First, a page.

The Undying Apathy Of Imogen Shroud is LIVE … ish. The page is up but it’s not available for sale yet. I’ve spent the morning being assaulted by the usual massive waves of doubt and second-guessing, but I think at this point I just have to push my book out of the nest and let it do what it must.
Meanwhile, I distract myself with my LibraryThing giveaway, which has totally exceeded my expectations. 26 people have already signed up for a free copy! I should’ve just made it a one week limit–but we live and learn. I’m tempted to do another one right now, but I’ll wait until this one’s finished. I think it’s best to do these things one at a time, after it’s done I’m going to have 25 people to email, that’s enough work. These people putting 200 copies up for grabs are nuts! Just thinking about writing 200 emails makes me shiver. I think it’s better to keep it small, manageable, and more personal. One thing I probably should have done is put a link to the Amazon page, so interested people could try a sample. Next time. Speaking of that, I think I’ll do a giveaway of Birds Of Passage next, it’s the book I have out now that’s gathered the most generally positive feedback, and the only one of my books with reviews, even though (aside from The Boy & Little Witch) it’s my lowest-seller (I actually think that says a lot about it; not for everyone, but those who like it really like it). I actually got a critique about the blurb today, basically saying it’s too long and too odd. But it’s a long and slightly odd book, so I think people who enjoy the blurb, who are intrigued enough to try a sample, will more likely be the sorts of people who’ll enjoy the book.
Actually, let’s talk about that for a moment. There seems to be a general trend towards imposing these rules on blurbs–make it short, make it punchy, and generally I think these are good ideas. Certainly Imogen Shroud’s blurb is very short and fairly punchy, but it’s a short(ish), punchy book, fast-paced with a lot of external conflict (it’s a zombie story, so, well, yes). But sometimes a book isn’t short or punchy, sometimes a book is more of a slowburn kind of thing, and when that’s the case, my (unqualified) feeling is that a short, punchy blurb is almost like false advertising. I could write something for Birds Of Passage that presented it as, I don’t know–a blurb that focused on the more exciting aspects of the story, the powers, the external conflicts, the ‘quest’. But the book is more about relationships, the powers are important and interesting, yes, but the characters form the core of the book. Characters, and mysteries.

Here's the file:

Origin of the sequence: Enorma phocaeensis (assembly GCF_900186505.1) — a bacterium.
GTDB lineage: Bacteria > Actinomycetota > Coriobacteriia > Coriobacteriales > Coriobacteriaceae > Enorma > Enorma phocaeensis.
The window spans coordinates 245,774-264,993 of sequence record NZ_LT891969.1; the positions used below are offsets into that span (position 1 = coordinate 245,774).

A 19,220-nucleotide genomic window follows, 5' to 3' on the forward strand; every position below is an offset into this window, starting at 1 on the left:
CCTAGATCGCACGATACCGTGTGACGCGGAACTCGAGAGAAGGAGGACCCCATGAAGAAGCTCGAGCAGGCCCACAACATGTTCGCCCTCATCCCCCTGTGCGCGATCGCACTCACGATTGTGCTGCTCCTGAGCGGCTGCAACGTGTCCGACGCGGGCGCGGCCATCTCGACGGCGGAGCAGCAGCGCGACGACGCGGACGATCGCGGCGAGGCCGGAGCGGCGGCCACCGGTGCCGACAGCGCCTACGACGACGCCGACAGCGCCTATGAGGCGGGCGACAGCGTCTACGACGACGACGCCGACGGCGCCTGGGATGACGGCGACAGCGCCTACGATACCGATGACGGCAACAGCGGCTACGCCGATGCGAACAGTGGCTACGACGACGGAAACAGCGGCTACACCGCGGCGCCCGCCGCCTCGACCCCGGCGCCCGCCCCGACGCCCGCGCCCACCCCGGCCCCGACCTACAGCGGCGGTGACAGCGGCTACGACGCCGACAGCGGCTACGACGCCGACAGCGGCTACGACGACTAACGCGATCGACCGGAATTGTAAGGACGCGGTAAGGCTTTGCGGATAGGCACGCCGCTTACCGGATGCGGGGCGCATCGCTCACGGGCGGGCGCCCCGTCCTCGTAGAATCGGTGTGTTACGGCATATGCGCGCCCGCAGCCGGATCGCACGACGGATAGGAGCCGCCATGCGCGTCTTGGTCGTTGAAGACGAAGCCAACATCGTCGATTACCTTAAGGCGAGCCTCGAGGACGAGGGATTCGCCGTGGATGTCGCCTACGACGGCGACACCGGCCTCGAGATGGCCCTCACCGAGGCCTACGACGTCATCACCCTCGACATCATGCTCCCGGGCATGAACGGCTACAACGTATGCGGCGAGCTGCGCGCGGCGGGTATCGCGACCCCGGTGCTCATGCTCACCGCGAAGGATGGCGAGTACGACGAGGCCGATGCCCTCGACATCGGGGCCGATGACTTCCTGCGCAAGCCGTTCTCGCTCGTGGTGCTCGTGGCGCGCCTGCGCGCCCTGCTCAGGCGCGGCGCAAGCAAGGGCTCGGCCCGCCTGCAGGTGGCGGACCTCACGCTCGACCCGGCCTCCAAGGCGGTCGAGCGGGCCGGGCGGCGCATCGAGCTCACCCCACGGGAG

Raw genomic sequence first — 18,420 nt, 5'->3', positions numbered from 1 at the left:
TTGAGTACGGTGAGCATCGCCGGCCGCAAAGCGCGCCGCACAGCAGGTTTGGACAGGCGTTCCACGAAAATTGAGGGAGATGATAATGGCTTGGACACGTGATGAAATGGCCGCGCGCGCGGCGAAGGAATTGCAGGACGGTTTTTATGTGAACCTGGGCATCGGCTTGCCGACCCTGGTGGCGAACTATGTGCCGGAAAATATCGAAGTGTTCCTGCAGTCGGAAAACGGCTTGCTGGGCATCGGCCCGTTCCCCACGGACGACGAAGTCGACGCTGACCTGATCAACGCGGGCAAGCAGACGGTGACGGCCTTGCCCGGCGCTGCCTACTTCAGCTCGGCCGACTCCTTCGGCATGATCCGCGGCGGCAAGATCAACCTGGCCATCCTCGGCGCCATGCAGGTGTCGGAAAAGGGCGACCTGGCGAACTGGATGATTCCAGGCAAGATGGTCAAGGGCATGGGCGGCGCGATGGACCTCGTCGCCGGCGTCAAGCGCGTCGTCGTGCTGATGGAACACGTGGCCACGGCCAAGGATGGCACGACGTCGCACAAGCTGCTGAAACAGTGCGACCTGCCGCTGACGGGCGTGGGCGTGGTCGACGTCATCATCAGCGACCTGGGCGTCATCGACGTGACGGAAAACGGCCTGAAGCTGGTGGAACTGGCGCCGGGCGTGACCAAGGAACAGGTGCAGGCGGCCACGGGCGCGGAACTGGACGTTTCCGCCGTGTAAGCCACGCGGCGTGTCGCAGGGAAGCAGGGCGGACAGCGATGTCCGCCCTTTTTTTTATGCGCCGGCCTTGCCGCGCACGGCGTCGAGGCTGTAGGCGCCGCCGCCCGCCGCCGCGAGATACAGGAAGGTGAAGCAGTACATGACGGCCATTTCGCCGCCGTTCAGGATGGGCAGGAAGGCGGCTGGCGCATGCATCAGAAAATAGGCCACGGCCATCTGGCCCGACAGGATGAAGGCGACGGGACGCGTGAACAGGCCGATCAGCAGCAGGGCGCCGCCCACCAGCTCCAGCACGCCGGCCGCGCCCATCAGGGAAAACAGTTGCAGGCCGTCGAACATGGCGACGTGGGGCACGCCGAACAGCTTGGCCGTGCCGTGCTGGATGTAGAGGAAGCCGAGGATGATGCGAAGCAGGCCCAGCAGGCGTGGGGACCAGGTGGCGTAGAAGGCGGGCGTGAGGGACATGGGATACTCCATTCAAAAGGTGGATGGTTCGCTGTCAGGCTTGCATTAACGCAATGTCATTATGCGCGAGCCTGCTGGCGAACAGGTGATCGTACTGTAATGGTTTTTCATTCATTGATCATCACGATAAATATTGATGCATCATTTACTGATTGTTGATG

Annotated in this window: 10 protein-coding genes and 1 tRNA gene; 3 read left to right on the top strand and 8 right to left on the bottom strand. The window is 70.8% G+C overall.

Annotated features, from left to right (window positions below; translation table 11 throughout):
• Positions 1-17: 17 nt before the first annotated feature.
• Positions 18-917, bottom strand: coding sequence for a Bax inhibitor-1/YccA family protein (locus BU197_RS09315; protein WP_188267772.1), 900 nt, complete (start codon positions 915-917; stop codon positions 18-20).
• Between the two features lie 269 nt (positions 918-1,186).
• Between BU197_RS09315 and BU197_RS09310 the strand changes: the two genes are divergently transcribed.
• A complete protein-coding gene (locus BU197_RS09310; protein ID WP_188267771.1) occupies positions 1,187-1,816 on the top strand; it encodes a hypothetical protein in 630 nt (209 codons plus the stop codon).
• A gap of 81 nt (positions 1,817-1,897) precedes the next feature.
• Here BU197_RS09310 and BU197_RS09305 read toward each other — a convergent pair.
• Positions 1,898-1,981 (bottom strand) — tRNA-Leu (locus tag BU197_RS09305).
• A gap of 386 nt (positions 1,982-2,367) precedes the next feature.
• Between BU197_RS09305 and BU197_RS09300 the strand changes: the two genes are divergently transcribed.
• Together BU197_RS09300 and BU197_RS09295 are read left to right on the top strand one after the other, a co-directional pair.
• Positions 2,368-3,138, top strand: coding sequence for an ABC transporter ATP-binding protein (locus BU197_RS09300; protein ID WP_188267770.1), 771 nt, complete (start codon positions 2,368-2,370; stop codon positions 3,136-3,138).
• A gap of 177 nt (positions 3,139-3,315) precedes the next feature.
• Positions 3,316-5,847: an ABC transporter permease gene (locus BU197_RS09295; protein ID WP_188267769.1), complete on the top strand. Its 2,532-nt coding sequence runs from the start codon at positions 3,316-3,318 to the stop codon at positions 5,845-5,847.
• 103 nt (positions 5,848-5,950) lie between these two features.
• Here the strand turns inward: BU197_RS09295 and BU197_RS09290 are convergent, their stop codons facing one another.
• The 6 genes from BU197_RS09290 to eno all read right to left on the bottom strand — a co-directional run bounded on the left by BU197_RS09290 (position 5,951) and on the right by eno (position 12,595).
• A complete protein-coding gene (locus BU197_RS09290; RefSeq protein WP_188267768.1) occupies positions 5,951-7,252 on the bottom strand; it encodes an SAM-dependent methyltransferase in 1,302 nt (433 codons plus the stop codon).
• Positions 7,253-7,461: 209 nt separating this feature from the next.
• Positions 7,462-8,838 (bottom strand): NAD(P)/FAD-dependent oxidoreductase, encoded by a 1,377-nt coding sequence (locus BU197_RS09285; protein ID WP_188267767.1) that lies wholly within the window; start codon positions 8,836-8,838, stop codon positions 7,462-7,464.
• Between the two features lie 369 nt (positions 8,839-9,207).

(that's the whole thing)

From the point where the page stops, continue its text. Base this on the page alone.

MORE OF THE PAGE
Another point that was brought up was that potential readers wouldn’t read a blurb that long (it’s not THAT long, actually, I think less than four hundred words, I’ve seen far longer), but really … if you’re not even going to read a slightly-longer-than-usual blurb, you’re not going to read this book. And for me personally, it’s not the length of a blurb that puts me off, it’s the content. I stop reading when I start getting bored–which could be in the first sentence. But I’ll read a thousand-word blurb if it keeps my interest–or more often I’ll stop halfway through to grab the sample, because it’s convinced me to give the book a try.
Still, it’s good to think about these things. And yes, full disclosure, it hurt to have my blurb challenged. But the pain fades, and the usefulness of external opinions remains.
Even so, I’m not going to change the blurb. I guess what it comes down to is this: I believe that it accurately reflects the book. It’s not the punchiest or hookiest in the world, but neither is the book the punchiest or hookiest–Birds of Passage is a hard sell, I accept this, and not for everyone, so I think ‘intrigue’ is a good angle. If I read that blurb, I’d be interested enough to grab a sample. Others won’t be. But that’s fine. What’s the second rule for indie authors? “Your book isn’t for everyone.” Birds of Passage will never be, I predict, a huge hit. But I think out of all my books, it’s the one that certain people will like the most. My ‘cultiest’ book, if you will.
Time for a lovely bit of muffin?